How To Train Postpartum Like An Olympic Gold Medalist
I know I know, you think I'm being irresponsible; telling the average woman that they can recover like an Olympic Gold Medalist, but hear me out. Recovery should not be about a specific time frame, specific weightloss, certain fitness level or getting those six pack abs. It doesn't matter if you have stretch marks, weigh a 100 or 250 lbs. I'm not even saying you need to spend hours and hours exercising every day.
Core/pelvic floor muscles are most affected by pregnancy and childbirth. Inner and outer core muscles have stretched out for almost 9 months. While activation is an easy first step..the muscles all need to be loaded gradually. Core muscles need to be able to regain strength (the ability to generate force) and stiffness (the ability to resist lengthening against a force like intra abdominal pressure). It should be the FIRST STEP in returning to exercise and daily activities. It is going to take some specific work to regain that activation/strength and stability. Planks while they are a great exercise, only strengthen the core one way. The Core needs to be able to generate force in all directions and also stabilize against all planes of motion. Postnatal core work needs to be progressive for total core reconditioning. This, along with my own issues postpartum, is what drove me to create the ReCORE progression.
Assessing Ab Sets (relaxing/engaging core with pelvic floor, neutral spine, no rib flaring etc..)
My initial consult included assessment questions and screening for possible postpartum red flags that may indicate the client is not ready to start (remember..everyone recovers at different rates). I do recommend women see a pelvic floor therapist postpartum; there can be underlying issues/injuries (that do not get checked for by an OBGYN/midwife) that I also can’t check. If the client has trouble getting the basic Inner Core exercises down or has certain pain/issues, I will recommend they pause ReCORE program until they have visited with a pelvic floor PT.
Next, I measured for Diastasis Recti. She was basically a 1 (closed) - at one month postpartum; she did not even have minimal ab separation, so there was actually no need for the Post Natal FITsplint. I assessed inner core activation/coordination when relaxing/engaging the inner core (transverse abs, diaphragm with pelvic floor ) and assessed her core stability and strength. This helps me get a good idea where to start and how to progress her along. Gwen posted a few of the exercises along the way on her Instagram account @gwenjorgensen.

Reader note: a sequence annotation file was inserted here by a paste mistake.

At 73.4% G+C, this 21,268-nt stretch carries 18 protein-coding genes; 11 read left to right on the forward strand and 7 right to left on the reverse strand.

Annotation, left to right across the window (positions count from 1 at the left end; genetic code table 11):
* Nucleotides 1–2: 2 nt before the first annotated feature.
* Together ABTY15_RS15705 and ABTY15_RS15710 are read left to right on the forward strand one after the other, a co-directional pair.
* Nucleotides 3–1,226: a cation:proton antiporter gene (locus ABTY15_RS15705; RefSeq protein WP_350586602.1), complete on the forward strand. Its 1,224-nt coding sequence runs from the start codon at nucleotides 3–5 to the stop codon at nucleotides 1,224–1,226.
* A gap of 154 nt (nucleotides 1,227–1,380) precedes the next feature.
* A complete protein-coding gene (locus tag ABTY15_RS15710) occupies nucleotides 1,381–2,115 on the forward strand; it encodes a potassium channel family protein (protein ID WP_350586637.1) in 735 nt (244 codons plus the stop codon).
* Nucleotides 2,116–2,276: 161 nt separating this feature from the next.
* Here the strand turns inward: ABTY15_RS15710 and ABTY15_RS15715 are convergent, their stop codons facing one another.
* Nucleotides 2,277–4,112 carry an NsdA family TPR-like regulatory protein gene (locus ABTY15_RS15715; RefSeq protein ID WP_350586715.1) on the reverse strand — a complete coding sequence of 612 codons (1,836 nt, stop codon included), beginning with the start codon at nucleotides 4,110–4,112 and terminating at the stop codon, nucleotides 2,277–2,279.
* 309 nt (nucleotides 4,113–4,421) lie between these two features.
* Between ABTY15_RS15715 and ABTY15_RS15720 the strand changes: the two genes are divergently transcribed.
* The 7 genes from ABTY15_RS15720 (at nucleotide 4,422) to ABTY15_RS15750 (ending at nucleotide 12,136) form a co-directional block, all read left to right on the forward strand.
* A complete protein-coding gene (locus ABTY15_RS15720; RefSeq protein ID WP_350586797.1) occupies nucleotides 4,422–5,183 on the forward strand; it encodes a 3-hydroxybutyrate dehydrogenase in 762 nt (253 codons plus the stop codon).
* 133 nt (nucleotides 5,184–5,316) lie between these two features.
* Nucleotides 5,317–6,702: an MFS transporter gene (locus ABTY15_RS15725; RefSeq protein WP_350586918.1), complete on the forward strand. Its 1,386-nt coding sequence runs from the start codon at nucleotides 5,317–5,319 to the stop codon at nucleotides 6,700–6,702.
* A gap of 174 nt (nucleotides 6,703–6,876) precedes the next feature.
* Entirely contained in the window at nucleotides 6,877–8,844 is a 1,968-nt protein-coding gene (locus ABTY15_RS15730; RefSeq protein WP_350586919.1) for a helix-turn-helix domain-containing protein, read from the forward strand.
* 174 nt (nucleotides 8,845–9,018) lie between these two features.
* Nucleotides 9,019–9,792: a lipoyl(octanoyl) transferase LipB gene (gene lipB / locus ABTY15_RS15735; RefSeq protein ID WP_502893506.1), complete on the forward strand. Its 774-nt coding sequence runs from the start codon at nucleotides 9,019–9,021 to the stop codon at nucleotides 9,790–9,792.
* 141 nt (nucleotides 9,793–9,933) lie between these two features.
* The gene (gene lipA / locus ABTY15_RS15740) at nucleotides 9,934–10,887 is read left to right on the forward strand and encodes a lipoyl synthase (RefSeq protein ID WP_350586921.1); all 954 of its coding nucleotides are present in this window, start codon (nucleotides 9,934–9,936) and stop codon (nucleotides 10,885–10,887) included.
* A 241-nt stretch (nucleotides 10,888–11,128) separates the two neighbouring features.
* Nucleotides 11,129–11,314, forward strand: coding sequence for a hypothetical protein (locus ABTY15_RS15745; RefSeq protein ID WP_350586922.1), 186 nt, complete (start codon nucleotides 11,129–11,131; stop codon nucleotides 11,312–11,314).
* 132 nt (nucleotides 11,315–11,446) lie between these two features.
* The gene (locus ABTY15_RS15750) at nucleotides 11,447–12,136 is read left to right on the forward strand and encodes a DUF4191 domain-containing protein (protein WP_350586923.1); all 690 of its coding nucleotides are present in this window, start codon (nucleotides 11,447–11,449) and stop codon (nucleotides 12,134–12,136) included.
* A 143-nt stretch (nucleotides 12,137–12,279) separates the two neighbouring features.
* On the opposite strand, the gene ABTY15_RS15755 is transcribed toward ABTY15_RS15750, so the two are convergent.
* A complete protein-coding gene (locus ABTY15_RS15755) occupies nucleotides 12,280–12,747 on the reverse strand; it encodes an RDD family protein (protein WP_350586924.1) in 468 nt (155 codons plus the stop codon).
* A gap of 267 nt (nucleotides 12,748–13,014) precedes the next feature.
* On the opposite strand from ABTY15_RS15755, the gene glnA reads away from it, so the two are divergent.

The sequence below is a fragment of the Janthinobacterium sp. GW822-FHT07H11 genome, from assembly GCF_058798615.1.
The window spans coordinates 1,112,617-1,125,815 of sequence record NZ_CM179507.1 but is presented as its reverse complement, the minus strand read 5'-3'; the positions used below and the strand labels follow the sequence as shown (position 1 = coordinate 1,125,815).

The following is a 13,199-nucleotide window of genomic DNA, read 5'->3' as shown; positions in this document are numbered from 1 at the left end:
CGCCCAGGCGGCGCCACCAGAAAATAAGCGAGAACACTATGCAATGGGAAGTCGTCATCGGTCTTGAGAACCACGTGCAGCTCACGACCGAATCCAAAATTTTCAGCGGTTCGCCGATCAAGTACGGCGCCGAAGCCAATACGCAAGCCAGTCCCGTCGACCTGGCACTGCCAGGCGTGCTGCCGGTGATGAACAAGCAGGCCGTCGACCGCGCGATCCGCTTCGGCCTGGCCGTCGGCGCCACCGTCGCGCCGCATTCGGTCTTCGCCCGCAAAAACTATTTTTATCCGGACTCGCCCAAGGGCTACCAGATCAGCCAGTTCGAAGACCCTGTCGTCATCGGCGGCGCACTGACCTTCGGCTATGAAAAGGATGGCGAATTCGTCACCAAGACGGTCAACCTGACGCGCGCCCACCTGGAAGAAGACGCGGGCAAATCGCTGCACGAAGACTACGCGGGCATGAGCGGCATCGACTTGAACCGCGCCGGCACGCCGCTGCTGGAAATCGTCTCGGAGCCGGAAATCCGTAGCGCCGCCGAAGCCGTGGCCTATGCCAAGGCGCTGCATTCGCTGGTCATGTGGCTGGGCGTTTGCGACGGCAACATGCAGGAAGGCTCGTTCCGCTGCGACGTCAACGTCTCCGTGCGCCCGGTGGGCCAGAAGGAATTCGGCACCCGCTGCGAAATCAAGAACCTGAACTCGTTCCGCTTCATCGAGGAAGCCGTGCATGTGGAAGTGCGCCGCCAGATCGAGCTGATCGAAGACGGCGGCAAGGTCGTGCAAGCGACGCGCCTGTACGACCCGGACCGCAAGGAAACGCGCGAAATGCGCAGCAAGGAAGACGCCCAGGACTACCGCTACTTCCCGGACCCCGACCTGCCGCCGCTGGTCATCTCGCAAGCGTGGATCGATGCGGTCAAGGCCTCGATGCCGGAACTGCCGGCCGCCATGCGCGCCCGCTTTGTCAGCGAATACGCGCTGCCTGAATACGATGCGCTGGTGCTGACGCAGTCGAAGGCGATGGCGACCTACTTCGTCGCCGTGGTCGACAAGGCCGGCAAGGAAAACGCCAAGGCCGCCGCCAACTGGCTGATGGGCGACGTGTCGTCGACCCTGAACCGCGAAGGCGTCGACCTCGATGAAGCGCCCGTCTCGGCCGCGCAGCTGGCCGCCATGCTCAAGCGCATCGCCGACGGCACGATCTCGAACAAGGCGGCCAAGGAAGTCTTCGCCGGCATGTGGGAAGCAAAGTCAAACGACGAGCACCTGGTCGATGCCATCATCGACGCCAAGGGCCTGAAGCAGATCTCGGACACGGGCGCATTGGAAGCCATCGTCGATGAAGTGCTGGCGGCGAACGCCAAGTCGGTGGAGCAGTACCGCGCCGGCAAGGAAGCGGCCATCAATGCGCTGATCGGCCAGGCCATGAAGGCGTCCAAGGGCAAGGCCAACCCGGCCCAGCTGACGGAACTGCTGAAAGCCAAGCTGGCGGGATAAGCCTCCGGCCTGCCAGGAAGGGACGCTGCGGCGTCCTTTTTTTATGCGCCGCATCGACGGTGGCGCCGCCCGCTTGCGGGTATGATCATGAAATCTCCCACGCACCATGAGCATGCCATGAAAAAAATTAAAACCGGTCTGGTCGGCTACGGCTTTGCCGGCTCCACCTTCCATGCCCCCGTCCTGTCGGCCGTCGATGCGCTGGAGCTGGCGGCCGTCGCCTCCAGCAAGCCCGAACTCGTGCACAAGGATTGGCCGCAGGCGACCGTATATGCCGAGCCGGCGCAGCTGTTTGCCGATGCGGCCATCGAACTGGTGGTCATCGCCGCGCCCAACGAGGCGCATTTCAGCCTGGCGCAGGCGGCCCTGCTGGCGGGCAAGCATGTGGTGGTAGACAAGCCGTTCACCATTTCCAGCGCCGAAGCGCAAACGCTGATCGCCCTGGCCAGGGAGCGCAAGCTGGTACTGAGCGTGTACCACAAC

Wall Sit with Ab Sets
At the beginning of ReCORE, I have clients do the Drop Test. Clients should understand how to coordinate and control the inner core/intrabdominal pressure first though; so sometimes waiting till Week 2 to do the test is needed if it takes them a bit to learn Ab Sets. This is not the same as a Straight Leg Raise Test (too much stress on back/core to start lifting from bottom position) Starting with the legs in the up position and engaging the core/pelvic floor; the client only lowers the legs as far as they can go before the back starts to arch out of neutral position or belly starts to bulge. If the back starts to arch, they stop. If the belly starts to bulge, they stop. This gives me a good idea how well the core can stiffen and control pressure. It is not wrong to let the belly bulge..but in this case, we want to test pressure management. They then repeat this test at the end of the 6 weeks of ReCORE and see how much they improve.
ReCORE Drop Test (before)
*Please note that the Drop Test is only one test and not always an overall view of how strong a core is. Several other tests can be done to get a better picture of overall core stability, function and strength.